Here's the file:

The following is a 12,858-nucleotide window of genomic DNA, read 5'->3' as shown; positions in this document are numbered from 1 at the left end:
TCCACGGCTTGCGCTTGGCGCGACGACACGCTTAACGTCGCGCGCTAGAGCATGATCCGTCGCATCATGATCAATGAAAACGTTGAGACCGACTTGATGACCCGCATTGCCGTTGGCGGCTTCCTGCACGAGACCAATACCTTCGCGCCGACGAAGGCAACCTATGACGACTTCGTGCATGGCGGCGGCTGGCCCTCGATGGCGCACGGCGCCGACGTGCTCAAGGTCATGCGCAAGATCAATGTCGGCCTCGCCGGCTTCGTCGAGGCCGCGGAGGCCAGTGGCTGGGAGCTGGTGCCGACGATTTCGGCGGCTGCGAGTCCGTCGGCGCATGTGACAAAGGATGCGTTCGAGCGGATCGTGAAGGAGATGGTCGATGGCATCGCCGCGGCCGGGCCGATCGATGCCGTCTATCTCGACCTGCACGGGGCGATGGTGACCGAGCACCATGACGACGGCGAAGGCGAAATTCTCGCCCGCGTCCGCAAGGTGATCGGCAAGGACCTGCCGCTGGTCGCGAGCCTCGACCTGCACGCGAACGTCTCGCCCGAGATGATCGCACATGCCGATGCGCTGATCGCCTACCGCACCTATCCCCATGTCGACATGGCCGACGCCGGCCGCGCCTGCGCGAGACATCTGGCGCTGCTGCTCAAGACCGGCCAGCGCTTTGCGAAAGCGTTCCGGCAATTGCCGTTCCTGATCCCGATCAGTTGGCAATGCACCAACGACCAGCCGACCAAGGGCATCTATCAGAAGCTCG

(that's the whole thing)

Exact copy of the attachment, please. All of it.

The following is a 12,858-nucleotide window of genomic DNA, read 5'->3' as shown; positions in this document are numbered from 1 at the left end:
TCCACGGCTTGCGCTTGGCGCGACGACACGCTTAACGTCGCGCGCTAGAGCATGATCCGTCGCATCATGATCAATGAAAACGTTGAGACCGACTTGATGACCCGCATTGCCGTTGGCGGCTTCCTGCACGAGACCAATACCTTCGCGCCGACGAAGGCAACCTATGACGACTTCGTGCATGGCGGCGGCTGGCCCTCGATGGCGCACGGCGCCGACGTGCTCAAGGTCATGCGCAAGATCAATGTCGGCCTCGCCGGCTTCGTCGAGGCCGCGGAGGCCAGTGGCTGGGAGCTGGTGCCGACGATTTCGGCGGCTGCGAGTCCGTCGGCGCATGTGACAAAGGATGCGTTCGAGCGGATCGTGAAGGAGATGGTCGATGGCATCGCCGCGGCCGGGCCGATCGATGCCGTCTATCTCGACCTGCACGGGGCGATGGTGACCGAGCACCATGACGACGGCGAAGGCGAAATTCTCGCCCGCGTCCGCAAGGTGATCGGCAAGGACCTGCCGCTGGTCGCGAGCCTCGACCTGCACGCGAACGTCTCGCCCGAGATGATCGCACATGCCGATGCGCTGATCGCCTACCGCACCTATCCCCATGTCGACATGGCCGACGCCGGCCGCGCCTGCGCGAGACATCTGGCGCTGCTGCTCAAGACCGGCCAGCGCTTTGCGAAAGCGTTCCGGCAATTGCCGTTCCTGATCCCGATCAGTTGGCAATGCACCAACGACCAGCCGACCAAGGGCATCTATCAGAAGCTCG